Although running these tests requires a basic knowledge of statistics, their technical implementation is nowadays relatively straightforward thanks to statistical software. One of the most user-friendly, free and open-source options is JASP but analysis of experiments can be easily carried out in all popular statistical software such as R, SPSS, Stata or Matlab. Plenty of tutorials can be found online on how to implement the abovementioned statistical tests (and others) in any of these software packages.
2.3 Practical tips
Writing good, effective vignettes is more difficult than it may seem at first sight. Small differences in the language of a vignette can have a large impact on the outcome of an experiment.11 For instructors who have never run experiments, we recommend that they start by replicating existing ones (like the first two reported below) before setting out to design their own vignettes. Replication, apart from being increasingly appreciated scientifically,12 is an effective way to get familiar with experimental research methods. What is more, as Van den Bos and Hulst notice, replications can bring up issues which might not have been sufficiently addressed in the original work, thereby contributing new knowledge.13
While completing the experiments students should not know what hypothesis is being tested or which group they are being assigned to. Accordingly, the instructor/investigator should refrain from informing them until the experiment is completed. Ideally, the instructor should also ignore how the students have been assigned until their response have been collected. This is because knowledge of the experiment’s specific goal or the researcher’s inadvertent behaviour may unconsciously influence participants and undermine the validity of the results.
In-class experiments can be pen-and-paper or online-based. Over the former the latter has the advantage that it automatically converts the students’ responses into machine-readable spreadsheets which can be fed into statistical software, thus significantly reducing the time needed to analyse the results.14 In addition, using online tools ensure that experiments are effectively double-blinded. Group assignment is not known to the student, nor to the teacher/investigator. In that way, there is no risk that they inadvertently bias the results. Online survey platforms, such as Qualtrics or SurveyMonkey, offer a user-friendly environment to implement randomized experiments. The treatment and control version of a vignette can be written as separate survey questions with students then randomly assigned to one or the other.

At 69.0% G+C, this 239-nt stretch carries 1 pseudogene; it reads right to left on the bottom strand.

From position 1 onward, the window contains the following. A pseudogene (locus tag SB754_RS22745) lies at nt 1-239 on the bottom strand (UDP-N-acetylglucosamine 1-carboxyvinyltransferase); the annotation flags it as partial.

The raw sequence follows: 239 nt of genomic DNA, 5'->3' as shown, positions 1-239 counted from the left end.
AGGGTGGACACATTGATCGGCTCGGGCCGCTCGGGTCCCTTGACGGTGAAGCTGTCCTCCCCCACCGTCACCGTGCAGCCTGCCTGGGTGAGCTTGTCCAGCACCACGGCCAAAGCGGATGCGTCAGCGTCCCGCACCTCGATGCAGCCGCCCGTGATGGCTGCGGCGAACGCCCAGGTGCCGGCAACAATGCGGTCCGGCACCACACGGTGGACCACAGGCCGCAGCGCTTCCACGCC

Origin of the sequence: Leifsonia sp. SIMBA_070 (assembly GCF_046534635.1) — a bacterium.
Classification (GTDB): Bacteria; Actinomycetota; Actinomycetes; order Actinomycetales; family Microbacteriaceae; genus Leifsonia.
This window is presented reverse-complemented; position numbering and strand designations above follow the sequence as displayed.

In general, the more participants in an experiment, the better. A larger sample size means that if the hypothesized effect is really present, the researcher is more likely to detect it. Conversely, if no effect is found, we can be fairly certain that the hypothesis can be rejected in light of the data. In other words, a larger sample size confers more statistical power. The concept of statistical power can be expressed as the probability of a particular test rejecting the null hypothesis if a given alternative hypothesis is true. Power analysis can be conducted in advance in order to get a sense of what sample size is required to observe the hypothesized effect.15 This said, an in-class experiment does not have to produce an effect in order to be interesting and to illustrate the principles of empirical legal research. Moreover, an experiment can be run in multiple classes in order to achieve greater statistical power.16
When it comes to ethical requirements, in-class experiments must abide by the same principles underlying regular laboratory or field experiments, such as avoidance of harm. In practice, legal experiments conducted in class normally pose fewer ethical issues, as they are non-invasive and harmless. Nonetheless, it is paramount that informed consent is always obtained from subjects and that data protection rules and other university-wide ethical requirements are fully respected.17 Depending on applicable standards and experimental design, prior approval from the university’s ethics committee might be necessary.
3. Examples of in-class experiments
In this Section we present examples of vignette experiments we have conducted with law students in the classroom. The first replicates a prior study. The other two are original experiments designed by the two authors.
3.1 Anchoring and legal argumentation
Anchoring, also known as ‘focalism’, is a cognitive bias characterized by the tendency to rely too heavily on initial information, even straightforwardly absurd or irrelevant, when making decisions. The effect of anchoring is illustrated by a famous study conducted by Daniel Kahneman and Amos Tversky in which participants observed a roulette predetermined to stop on either 65 or 10 and were then asked to guess the proportion of African countries in the United Nations. Participants who had observed the wheel (randomly) stopping on 10 came up with lower estimates (25% on average) than those whose wheel stopped on 65 (45% on average).18